Festac '77, also known as the Second World Black and African Festival of Arts and Culture (the first was in Dakar, 1966), was a major international festival held in Lagos, Nigeria, from 15 January 1977 to 12 February 1977. The month-long event celebrated African culture and showcased to the world African music, fine art, literature, drama, dance and religion. About 16,000 participants, representing 56 African nations and countries of the African Diaspora, performed at the event. Artists who performed at the festival included Stevie Wonder from United States, Gilberto Gil from Brazil, Bembeya Jazz National from Guinea, Mighty Sparrow from Grenada, Les Ballets Africains, South African Miriam Makeba, and Franco Luambo Makiadi. At the time it was held, it was the largest pan-African gathering to ever take place.

The emblem of the festival was the royal ivory mask of Benin. The hosting of the festival led to the establishment of the Nigerian National Council of Arts and Culture, Festac Village and the National Theatre, Iganmu, Lagos. Most of the events where held in four main venues: the National Theatre, National Stadium, Surulere, Lagos City Hall and Tafawa Balewa Square.

The inspiration for convening FESTAC can be traced to the development of ideas on Négritude and Pan-Africanism. In 1940s, Aimé Césaire and Leopold Sedar Sénghor inspired by DuBois' Pan-Africanism and Alain Locke's concept of the New Negro started a journal and publishing house in Paris called Présence Africaine, both men were also members of the Société Africaine du Culture. Présence Africaine and the Society of African Culture were facilitators of two congresses, one in 1956 and the other in 1959, the forums were convened with the intention of promoting black culture and civilisation. The first congress was the Conference of Black Writers in Paris and the second was a black writers forum in Rome. Attendees of the forums included writers of African and Afro-descendant heritage such as Alioune Diop, Cheikh Anta Diop, Léopold Senghor, and Jacques Rabemananjara, Richard Wright, Césaire, George Lamming, Horace Mann Bond, Jacques Alexis, John Davis, William Fontaine, Jean Price Mars, James Baldwin, Chester Himes, Mercer Cook and Frantz Fanon. Members of both forums were engaged with discussing ideas about the resurgence of African culture and the convocation of a festival of arts. In 1966, with leadership provided by Leopold Senghor and subsidies from outside, notably France, and UNESCO, the First World Festival of Black Arts was held in Dakar, Senegal, 1–24 April 1966. At the end of the first festival, Nigeria was invited to hold the second festival in 1970 so as to promote a continuation of black unity through cultural festivals. The host nation would be responsible for providing the necessary infrastructure and facilities for a successful staging of the festival. However, a Civil War and changes in government led to the postponing of the festival to 1977.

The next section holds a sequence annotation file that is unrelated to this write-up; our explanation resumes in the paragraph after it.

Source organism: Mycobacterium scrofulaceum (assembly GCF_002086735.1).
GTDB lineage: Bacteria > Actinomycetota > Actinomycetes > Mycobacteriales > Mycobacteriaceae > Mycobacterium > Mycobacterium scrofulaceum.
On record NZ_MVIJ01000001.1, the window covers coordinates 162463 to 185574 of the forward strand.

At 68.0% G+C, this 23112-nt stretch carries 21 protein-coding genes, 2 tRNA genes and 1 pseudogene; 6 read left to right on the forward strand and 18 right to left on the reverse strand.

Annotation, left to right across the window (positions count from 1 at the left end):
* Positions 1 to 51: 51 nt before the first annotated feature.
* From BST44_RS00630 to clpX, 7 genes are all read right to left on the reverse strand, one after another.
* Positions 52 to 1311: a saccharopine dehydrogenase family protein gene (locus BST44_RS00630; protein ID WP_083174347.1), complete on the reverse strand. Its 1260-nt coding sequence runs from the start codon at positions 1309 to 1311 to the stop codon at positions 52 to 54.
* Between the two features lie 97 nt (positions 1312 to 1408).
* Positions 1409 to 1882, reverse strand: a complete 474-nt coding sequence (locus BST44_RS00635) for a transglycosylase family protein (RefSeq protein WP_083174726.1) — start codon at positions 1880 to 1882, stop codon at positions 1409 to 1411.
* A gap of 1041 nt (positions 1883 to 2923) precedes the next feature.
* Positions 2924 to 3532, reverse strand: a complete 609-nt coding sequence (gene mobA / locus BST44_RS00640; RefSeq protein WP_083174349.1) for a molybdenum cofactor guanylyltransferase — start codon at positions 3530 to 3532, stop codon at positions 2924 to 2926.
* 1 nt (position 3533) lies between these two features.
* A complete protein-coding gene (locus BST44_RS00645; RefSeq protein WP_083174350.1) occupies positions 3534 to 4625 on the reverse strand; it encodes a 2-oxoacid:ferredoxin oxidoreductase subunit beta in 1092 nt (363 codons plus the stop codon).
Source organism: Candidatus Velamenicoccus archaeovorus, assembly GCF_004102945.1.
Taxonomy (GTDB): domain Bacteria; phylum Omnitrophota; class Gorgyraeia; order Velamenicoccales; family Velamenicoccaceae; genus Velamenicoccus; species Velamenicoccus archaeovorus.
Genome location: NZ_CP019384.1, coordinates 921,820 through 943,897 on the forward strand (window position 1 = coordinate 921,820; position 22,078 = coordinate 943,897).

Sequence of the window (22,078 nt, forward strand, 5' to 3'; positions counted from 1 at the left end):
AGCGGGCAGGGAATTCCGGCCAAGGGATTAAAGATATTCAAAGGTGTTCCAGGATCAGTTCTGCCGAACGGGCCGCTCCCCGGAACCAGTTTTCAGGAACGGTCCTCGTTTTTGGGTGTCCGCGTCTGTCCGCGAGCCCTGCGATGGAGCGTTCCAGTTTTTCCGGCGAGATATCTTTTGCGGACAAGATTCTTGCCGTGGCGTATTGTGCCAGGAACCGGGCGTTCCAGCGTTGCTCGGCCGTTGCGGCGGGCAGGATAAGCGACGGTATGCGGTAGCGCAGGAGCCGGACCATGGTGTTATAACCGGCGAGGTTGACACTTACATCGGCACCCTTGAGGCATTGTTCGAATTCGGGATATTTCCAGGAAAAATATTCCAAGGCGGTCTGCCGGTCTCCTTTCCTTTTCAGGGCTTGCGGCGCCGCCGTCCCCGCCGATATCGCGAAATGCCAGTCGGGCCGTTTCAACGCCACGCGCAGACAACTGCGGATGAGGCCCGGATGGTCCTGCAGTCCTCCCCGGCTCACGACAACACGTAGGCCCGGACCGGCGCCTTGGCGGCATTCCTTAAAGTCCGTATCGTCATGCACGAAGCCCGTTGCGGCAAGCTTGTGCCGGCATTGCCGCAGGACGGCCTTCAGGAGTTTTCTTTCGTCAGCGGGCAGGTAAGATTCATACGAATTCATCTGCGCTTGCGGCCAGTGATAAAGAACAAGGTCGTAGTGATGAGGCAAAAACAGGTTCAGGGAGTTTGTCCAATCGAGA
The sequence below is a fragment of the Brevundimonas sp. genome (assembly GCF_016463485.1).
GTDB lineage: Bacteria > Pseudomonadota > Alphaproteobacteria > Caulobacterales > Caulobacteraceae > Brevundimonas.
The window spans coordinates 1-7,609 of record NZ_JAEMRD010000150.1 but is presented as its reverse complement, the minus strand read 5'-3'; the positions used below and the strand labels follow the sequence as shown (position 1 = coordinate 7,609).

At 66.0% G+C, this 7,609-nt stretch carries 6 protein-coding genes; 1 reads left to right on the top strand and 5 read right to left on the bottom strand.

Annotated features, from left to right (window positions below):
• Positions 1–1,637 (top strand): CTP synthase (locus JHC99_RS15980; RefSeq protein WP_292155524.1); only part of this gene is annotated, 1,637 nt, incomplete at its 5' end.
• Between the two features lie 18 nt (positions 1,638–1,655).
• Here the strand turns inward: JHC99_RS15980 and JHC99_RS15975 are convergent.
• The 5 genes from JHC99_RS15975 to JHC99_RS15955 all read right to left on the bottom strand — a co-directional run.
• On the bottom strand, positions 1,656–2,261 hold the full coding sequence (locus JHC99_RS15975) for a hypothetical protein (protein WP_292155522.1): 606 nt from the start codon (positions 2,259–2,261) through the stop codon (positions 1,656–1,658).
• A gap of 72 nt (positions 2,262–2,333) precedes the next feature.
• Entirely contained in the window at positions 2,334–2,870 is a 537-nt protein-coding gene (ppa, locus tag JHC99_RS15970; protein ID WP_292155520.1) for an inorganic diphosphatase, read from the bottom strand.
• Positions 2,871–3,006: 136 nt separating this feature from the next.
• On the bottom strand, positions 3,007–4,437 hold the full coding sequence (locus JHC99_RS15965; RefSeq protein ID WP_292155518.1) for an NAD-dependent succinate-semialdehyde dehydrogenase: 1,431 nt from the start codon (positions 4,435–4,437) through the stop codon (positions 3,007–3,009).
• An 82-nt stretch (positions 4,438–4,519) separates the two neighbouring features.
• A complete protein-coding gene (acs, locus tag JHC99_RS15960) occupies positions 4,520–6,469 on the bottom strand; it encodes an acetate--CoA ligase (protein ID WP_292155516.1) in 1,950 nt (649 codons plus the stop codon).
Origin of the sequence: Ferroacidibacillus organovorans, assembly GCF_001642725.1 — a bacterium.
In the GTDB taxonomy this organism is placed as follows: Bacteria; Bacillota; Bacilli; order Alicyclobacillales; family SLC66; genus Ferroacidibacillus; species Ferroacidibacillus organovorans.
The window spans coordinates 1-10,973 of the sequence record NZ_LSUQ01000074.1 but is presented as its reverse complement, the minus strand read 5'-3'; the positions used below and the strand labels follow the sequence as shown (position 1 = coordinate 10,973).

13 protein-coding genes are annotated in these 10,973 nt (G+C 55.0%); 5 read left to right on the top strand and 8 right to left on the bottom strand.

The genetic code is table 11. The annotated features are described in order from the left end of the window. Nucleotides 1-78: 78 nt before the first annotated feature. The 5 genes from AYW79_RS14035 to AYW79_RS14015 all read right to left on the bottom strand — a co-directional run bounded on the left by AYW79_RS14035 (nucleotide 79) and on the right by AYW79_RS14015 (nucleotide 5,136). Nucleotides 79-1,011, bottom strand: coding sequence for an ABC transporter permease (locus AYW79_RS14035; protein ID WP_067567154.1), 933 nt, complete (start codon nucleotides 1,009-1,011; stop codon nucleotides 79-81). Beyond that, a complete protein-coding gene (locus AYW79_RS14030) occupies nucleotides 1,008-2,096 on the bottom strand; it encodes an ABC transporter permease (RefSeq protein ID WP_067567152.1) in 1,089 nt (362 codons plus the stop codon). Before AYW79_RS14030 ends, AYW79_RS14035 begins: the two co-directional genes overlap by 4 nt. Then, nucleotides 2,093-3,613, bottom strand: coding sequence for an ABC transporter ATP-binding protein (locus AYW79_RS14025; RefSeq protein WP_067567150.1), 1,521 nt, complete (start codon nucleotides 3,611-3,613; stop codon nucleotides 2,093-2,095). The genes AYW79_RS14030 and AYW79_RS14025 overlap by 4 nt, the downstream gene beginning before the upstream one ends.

Preparation for the Festac took off in Lagos on 3 October 1972, when the International Festival Committee met for the first time and decided that the festival would be held in November 1974. The name of the festival was changed from "World Black Festival of Arts and Culture" to "Second World Black and African Festival of Arts and Culture" so as to accommodate the realities of African unity. The date was further changed to November 1975. The organizers divided countries into 16 geographical zones, each zones having a committee made up of representatives of peoples of African descent; the chairman of each zone would become a member of the International Festival Committee. The committee acted as the administrative arm of the Festival. The desire to improve on the Dakar festival led to Nigeria's intention to create an extravagant show fuelled by new-found oil money. A new regime replaced the Gowon administration and the date for the festival was thus changed to 1977.

To generate publicity for the festival, the international committee advised the zones to encourage preliminary festivals. Some mini-festivals did take place, such as Carifesta hosted by Guyana, the Commonwealth Festival in London, Ghana's national exhibition of arts and crafts and Nigeria's Nafest. The festival committee also chose a 16th-century Benin ivory mask as the festival emblem, the mask was last worn by Ovonramwen, a Benin king dethroned in 1897 by the Consul General of the Niger Coast Protectorate, Ralph Moor.

A housing estate known as Festac Village was constructed as accommodation for about 17,000 participants. However, the long-term objective of the village under the Federal Housing Programme was to relieve some of the housing pressure in Lagos. The housing estate was proposed for construction within two years, with more than 40 contractors working on different sites of the project. In total 5,088 dwelling units were built prior to the festival and an additional 5,687 were to be completed by the end of 1977. During the festival, the housing estate was the venue for performance rehearsals and interaction by participants as various troupes rehearsed their routines in the day and at night.

This page was last edited on 8 March 2018, at 21:20.
Reference: https://en.wikipedia.org/wiki/Festac_%2777 under CC BY-SA license.

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